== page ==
Persian Cat

Persian Cat - 2
  • Origin: Persia (Iran)
  • Obtained: Crossing
  • Weight: 3.5 – 5.5 kg
  • Colors: All colors
  • Coat: long
  • Temperament: affectionate, sociable, discreet
  • Health: Bending deformity, breathing deficiency, tearing
  • Kittens: 3 to 5
  • Average age: 10 to 15 years


The genesis of this cat breed is not fully edified. While many are inclined to say that the Persian cat is native to Persia (current Iran), Turkey and the other surrounding countries, others say they would come from ancient Egypt.

In Europe, they apparently appeared during the Great Crusade in 1300, but there was evidence that the Italian writer Pietro della Volle brought a pair of this breed.

Many of them wanted to have a Persian cat in their home as a pet.

Unfortunately, no matter how much we try to find the best historical references, the true origins and history of the Persian cat have been covered by the sands of time.

Persian Cat Aspect

Under the appearance of a heavy and fat animal, dense, long-furred fur, a compact cat is hidden, whose body must be strong, solid and supple at the same time.

The ideal Persian muscles are strong and well developed and the bone is robust and well proportioned. The back is short and straight and the tail, worn lower than other cat breeds, but not curved, should be relatively short in perfect harmony with the rest of the body.

The chest should be wide but not overly massive and legs, finished with round and compact cushions, should be straight.

The Persian’s fur is thick, bushy and long, and consists of two layers; the “sub-hair” layer, which is very common, causes the upper layer to stay ‘inflated’, especially in the neck area, as a collar, continued on the chest and between the front legs.

The care of the Persian fur is laborious, due to the tendency of the yarns to break and get stuck – if you plan to buy a Persian, you need to take into account the fact that it requires daily hair care.

If the hair is not properly groomed and clogged, underneath each node there may be skin lesions that are unpleasant for both the cat and the treatment they require. The head of the Persian is round and short, with broad, massive bones; the skull is wide and the profile shows the perfect alignment between the forehead, nose and chin.

Very often, due to this particularity, the cat seems “upset” – an ideal Persian, yet meeting this desideratum, should have a pleasant expression of the face.

Strong jaws close in a correct bite and the neck supports, through a wide and well developed muscles, the Persian’s massive head – it is short, thick and strong.

The Persian ears are small, triangular, slightly curved, placed lower than most cat breeds, and do not come out too much of the rounded contour of the head. The eyes, in line with the coat color, are large, expressive, wide open and rounded, spaced apart from each other.

Persian Cat Behavior

The Persian, with its charm and unbeatable beauty, is considered the “aristocrat” of cats.

Calm and calculated, Persian is perfectly satisfied with apartment life. Sociable, peaceful, never aggressive, sweet and affectionate, she has a special attachment to the master.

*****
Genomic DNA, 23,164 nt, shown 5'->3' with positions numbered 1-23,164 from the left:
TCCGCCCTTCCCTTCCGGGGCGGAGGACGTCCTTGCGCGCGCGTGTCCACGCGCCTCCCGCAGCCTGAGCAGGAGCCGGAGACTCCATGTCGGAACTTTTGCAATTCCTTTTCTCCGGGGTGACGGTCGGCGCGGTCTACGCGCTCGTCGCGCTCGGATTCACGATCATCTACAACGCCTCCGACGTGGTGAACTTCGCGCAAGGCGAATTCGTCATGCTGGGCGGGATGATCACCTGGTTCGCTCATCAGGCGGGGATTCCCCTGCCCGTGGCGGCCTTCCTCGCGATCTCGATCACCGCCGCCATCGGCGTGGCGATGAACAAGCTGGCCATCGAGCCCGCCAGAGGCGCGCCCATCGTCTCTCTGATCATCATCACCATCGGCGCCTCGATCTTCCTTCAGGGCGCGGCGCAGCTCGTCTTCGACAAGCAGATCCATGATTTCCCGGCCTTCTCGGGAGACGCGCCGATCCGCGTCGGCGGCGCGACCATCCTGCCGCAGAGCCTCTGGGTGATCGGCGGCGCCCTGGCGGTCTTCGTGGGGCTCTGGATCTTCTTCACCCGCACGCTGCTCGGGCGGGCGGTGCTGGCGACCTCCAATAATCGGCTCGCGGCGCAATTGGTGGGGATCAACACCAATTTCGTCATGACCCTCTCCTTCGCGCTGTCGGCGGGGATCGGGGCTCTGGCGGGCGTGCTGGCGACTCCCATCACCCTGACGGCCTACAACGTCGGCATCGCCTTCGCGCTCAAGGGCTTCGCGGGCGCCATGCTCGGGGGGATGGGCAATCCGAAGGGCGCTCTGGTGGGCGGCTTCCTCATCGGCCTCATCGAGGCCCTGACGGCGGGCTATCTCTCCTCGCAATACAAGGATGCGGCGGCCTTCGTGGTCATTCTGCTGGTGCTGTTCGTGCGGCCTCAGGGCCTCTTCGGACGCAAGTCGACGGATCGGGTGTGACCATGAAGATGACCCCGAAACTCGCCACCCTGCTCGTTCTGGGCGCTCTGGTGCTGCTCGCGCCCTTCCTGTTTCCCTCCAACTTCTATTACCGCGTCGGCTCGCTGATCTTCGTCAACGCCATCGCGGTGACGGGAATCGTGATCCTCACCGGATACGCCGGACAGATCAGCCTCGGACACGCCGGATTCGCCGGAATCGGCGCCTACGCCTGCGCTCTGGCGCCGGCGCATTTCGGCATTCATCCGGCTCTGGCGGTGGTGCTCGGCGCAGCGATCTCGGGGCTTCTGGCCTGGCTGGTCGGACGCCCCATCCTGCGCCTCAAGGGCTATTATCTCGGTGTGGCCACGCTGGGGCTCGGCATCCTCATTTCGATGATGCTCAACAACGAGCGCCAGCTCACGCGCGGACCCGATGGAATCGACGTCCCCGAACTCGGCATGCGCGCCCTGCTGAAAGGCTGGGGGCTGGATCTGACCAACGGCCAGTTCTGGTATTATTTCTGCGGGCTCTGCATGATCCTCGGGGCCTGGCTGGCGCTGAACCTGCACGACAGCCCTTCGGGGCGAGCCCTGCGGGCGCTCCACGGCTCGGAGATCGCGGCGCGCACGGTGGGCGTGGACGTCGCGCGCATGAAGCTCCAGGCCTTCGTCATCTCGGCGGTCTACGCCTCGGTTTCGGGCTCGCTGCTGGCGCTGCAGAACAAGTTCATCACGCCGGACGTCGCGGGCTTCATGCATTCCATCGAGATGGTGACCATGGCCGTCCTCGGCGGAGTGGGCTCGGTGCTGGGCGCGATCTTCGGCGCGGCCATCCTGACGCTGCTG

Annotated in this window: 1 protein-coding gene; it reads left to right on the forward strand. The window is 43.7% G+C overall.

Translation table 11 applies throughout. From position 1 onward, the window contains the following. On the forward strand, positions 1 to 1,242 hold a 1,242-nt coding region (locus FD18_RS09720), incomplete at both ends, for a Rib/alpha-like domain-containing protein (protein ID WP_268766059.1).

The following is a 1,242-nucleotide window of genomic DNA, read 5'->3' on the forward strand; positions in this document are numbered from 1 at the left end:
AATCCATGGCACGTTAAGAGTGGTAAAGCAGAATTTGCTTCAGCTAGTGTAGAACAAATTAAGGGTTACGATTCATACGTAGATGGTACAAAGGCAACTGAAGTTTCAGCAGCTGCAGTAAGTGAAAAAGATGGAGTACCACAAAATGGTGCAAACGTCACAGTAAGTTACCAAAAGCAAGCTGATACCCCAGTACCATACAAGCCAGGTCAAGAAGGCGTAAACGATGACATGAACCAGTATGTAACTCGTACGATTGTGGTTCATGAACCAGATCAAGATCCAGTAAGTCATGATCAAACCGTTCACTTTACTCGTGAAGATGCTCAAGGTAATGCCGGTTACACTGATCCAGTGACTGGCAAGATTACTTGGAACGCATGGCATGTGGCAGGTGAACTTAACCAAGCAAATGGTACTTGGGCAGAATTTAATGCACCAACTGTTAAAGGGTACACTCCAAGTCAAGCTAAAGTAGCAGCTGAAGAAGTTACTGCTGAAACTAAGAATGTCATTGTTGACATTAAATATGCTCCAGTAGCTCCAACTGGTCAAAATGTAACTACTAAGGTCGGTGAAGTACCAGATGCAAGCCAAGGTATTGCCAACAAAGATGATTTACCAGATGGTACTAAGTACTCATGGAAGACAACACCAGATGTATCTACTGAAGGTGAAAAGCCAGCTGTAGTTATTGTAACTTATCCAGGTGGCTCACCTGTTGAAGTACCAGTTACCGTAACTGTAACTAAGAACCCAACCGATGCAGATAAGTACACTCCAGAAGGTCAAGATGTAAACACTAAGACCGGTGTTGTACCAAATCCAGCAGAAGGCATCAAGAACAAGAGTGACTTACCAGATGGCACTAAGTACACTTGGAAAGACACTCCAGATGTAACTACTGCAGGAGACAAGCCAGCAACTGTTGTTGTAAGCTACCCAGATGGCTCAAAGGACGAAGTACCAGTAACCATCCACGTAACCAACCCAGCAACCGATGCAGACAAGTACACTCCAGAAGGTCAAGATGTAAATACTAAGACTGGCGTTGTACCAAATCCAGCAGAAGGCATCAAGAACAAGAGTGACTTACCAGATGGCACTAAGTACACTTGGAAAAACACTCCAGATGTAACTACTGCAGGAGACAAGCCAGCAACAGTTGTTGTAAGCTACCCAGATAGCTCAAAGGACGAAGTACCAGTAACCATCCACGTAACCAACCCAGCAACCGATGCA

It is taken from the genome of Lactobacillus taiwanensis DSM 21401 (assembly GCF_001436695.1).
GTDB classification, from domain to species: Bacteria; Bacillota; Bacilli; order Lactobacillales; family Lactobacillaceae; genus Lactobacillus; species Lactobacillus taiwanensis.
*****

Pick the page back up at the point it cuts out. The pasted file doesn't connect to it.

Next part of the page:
He understands perfectly with children and dogs. In the face of strangers shows the distance. The meadow is discreet and quite rare. It touches maturity around the age of 16-18 months, and the puberty period lasts 4-6 months.

It takes time, patience, and peace of mind to grow it. The well-educated animal, especially the cat, is charming and becomes a pleasant companion. He is not fraught with the curiosity characteristic of other races, he does not want to ruin or search everything.

Persian Cat Features

These cats require special care, from the kitten phase, the coat maintenance is a complicated activity. Otherwise, the Persian’s fur will become infected and will cause the animal a discomfort.

The brushing should last at least 15 minutes and is done in the opposite direction to hair growth, with the purpose of removing dead yarns, dust and knots.

The tail, the paws and the abdomen are very sensitive areas, so you have to treat them delicately. Bath is not a problem for Persian cats and it’s good to do it once a week. Water temperature must be appropriate.

Use a special shampoo, avoiding the eye area. After washing, wipe the coat very well and dry it at room temperature. The Persians are very lousy.

Persian Cat Diseases

Tooth abnormalities, bending deformities can lead to the cat’s inability to feed his prey. Maxillas of highly selective specimens do not close normally, and the tip of the tongue hangs from their mouths.

Another unpleasant anomaly, frequent in Persian cats, is the tearing of the eyes. The lacrimal channels are short and very curved, so that tears do not flow naturally.

If the eyes of the cat are not treated with care, unsightly ulcerations may appear around them. In severe cases, the cat’s nose deforms to such an extent that breathing deficiencies may occur.

Approximately 38-40% of Persian cats suffer from PKD (polycystic kidney), a genetic disease. Excessive length of the fur causes a particular sensibility of the skin, as well as seborrheic hypersecretion or eczema.

Persian Cat - 1